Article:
TOKYO—Japan's nuclear regulator said it was moving tons of contaminated water after detecting signs of leakage from one of seven underground pools at the tsunami-crippled Fukushima Daiichi nuclear-power plant.
The country's Nuclear Regulation Authority said Saturday that up to 120 metric tons of contaminated water may have leaked into nearby soil surrounding the plant but that the leak is unlikely to have reached the sea, half a mile (800 meters) from the cooling pool.
To prevent another leak, plant operator Tokyo Electric Power Co. 9501.TO +1.02% started pumping water from the suspect pool to an adjacent one early Saturday, the NRA said in a statement.
The transfer of the water will take about three days to complete, the NRA said. The pool is almost 200 feet long (60 meters), 173 feet wide and 20 feet deep, and is lined with three layers of waterproof sheets. About 13,000 tons of contaminated water remaining in the pool are being emptied.
According to the NRA, radioactive substances were detected in the soil immediately surrounding the pool.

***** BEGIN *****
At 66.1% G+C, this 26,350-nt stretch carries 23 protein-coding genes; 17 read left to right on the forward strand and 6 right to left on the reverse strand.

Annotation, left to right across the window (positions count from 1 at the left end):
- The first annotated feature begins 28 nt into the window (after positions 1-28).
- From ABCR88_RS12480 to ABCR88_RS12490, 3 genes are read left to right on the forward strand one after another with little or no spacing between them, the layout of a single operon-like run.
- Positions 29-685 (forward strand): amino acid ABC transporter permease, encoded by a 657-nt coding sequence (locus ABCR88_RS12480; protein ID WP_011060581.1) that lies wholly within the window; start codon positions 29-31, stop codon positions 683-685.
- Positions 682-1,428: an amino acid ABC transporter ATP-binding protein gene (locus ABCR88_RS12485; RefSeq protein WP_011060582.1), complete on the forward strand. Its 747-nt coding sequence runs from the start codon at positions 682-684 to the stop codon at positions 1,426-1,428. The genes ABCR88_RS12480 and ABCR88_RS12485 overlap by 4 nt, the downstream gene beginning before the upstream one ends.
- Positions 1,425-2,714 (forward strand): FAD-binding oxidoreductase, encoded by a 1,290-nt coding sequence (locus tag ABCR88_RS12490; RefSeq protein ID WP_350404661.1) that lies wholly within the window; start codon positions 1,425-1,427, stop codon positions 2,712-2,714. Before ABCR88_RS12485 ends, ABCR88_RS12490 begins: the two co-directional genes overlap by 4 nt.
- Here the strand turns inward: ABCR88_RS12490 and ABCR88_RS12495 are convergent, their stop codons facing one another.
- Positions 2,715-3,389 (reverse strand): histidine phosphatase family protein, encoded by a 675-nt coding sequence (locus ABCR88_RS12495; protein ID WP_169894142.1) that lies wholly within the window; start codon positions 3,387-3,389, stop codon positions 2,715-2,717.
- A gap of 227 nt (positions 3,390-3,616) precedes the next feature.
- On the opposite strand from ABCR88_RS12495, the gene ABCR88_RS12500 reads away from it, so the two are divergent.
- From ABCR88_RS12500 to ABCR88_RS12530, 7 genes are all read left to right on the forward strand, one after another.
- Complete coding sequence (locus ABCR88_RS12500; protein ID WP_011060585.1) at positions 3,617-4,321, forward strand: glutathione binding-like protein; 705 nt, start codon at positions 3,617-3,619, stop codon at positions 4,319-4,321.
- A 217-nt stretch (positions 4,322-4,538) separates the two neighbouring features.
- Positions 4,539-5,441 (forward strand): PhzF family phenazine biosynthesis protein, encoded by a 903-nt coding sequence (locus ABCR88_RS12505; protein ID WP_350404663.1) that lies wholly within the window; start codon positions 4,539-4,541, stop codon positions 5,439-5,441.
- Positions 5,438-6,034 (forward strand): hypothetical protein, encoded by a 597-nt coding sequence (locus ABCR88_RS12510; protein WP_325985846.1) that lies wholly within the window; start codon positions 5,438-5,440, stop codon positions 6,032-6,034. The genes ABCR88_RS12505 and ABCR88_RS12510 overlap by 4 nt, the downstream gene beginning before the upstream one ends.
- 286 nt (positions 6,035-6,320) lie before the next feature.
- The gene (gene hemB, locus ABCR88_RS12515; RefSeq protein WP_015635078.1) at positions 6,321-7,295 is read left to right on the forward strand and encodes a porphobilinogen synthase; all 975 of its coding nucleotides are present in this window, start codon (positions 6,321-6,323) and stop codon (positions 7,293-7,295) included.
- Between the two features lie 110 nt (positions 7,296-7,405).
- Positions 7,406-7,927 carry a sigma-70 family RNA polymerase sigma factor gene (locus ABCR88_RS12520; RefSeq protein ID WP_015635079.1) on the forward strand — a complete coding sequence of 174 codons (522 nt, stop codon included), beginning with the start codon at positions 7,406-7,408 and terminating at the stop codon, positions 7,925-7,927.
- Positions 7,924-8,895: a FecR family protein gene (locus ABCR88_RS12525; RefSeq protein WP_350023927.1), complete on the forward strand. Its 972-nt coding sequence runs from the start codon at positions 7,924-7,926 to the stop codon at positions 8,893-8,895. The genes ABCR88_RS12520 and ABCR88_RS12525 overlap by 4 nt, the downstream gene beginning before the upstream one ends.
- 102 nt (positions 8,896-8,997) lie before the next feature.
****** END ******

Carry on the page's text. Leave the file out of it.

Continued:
TEPCO detected the leak earlier in the week, when radiation levels spiked in water samples collected in between the inner linings of the tank. Radiation levels in water samples taken outside the tank also have increased, an indication of the water leak, TEPCO spokesman Masayuki Ono told the Associated Press.
An increasing amount of water is being stored at the Fukushima plant after being used to keep reactors and spent fuel cool. Radioactive cesium is removed from the water after use, but other radioactive substances remain in it.
The leak isn't only an immediate environmental concern, but threatens TEPCO's tight water management situation, Mr. Ono said, according to the AP. So much water has been used that TEPCO is struggling to find storage space.
"The impact (from the leak) isn't small, as the space is already tight," Mr. Ono said. "We need to revise our water management plans."